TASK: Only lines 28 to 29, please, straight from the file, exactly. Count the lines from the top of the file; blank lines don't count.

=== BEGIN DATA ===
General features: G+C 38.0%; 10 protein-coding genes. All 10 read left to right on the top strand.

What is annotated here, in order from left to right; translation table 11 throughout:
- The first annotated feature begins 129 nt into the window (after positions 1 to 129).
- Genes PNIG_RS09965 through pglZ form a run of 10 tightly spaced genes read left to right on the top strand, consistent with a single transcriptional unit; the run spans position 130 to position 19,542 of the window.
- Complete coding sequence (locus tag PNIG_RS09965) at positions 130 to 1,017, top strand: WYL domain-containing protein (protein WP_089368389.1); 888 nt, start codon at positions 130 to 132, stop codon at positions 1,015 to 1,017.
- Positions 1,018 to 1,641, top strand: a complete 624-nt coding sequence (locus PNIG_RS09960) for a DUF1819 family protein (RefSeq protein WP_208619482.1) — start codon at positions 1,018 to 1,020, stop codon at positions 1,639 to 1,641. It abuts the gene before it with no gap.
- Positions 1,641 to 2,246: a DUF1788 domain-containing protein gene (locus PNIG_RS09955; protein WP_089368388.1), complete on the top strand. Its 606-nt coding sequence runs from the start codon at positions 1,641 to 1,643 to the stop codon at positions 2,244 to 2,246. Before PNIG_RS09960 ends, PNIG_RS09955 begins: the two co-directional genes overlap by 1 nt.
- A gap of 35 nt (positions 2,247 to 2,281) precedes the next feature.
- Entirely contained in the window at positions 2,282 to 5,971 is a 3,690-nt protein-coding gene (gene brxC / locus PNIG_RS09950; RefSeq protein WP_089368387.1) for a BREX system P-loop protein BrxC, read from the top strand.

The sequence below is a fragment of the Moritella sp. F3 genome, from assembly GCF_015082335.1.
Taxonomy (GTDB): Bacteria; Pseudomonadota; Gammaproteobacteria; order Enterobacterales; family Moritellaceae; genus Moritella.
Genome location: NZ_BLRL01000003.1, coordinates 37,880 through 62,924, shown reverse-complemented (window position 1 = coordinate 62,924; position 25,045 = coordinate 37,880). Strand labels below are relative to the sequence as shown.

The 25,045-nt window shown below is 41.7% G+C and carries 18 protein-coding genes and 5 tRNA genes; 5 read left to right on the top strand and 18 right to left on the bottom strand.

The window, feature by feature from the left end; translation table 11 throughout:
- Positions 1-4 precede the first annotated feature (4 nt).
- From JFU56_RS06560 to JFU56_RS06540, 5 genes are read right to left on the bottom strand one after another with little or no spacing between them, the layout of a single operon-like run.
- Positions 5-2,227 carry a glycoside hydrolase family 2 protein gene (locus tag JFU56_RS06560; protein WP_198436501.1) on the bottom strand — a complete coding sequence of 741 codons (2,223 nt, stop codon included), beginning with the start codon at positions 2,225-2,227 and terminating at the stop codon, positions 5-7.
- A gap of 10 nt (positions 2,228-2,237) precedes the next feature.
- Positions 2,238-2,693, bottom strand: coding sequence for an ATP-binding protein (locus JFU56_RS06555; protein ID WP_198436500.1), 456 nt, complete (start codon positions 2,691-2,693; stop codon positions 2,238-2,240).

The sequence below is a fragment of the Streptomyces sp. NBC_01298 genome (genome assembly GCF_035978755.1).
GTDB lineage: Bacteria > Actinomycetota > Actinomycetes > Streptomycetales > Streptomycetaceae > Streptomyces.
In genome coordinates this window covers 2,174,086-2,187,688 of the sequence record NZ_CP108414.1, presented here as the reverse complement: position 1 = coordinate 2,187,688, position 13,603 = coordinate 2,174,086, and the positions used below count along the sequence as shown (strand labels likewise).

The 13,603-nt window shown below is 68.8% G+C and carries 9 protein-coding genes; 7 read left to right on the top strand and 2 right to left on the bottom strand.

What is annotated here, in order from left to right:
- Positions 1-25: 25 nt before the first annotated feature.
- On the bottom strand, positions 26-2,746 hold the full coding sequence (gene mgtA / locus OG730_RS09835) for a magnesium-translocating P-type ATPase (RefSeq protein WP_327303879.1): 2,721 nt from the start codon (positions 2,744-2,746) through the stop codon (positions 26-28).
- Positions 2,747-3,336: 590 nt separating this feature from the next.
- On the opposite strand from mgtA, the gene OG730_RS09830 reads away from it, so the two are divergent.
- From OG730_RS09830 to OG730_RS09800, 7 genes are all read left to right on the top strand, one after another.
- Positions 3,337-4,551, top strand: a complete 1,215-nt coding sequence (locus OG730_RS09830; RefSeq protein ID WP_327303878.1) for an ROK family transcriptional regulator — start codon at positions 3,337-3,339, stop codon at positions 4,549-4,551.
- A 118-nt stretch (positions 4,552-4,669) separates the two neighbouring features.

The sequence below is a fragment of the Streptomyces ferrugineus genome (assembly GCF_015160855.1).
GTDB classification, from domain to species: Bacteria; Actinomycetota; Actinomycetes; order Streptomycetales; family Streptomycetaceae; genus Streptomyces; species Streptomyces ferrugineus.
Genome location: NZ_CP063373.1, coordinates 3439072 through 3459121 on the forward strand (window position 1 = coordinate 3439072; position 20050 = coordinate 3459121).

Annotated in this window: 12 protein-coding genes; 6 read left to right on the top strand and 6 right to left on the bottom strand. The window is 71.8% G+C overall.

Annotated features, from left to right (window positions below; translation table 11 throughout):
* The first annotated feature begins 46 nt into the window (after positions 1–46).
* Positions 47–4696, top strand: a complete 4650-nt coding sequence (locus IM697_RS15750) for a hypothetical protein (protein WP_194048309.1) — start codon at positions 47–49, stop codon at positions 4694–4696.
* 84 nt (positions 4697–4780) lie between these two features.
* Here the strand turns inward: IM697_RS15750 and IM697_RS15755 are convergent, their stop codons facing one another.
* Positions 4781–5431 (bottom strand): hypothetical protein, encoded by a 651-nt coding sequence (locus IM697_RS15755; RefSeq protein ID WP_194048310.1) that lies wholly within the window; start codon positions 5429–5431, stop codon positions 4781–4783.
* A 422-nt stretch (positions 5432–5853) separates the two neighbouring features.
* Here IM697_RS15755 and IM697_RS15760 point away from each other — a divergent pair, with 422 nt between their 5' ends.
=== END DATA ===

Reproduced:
- On the opposite strand from mgtA, the gene OG730_RS09830 reads away from it, so the two are divergent.
- From OG730_RS09830 to OG730_RS09800, 7 genes are all read left to right on the top strand, one after another.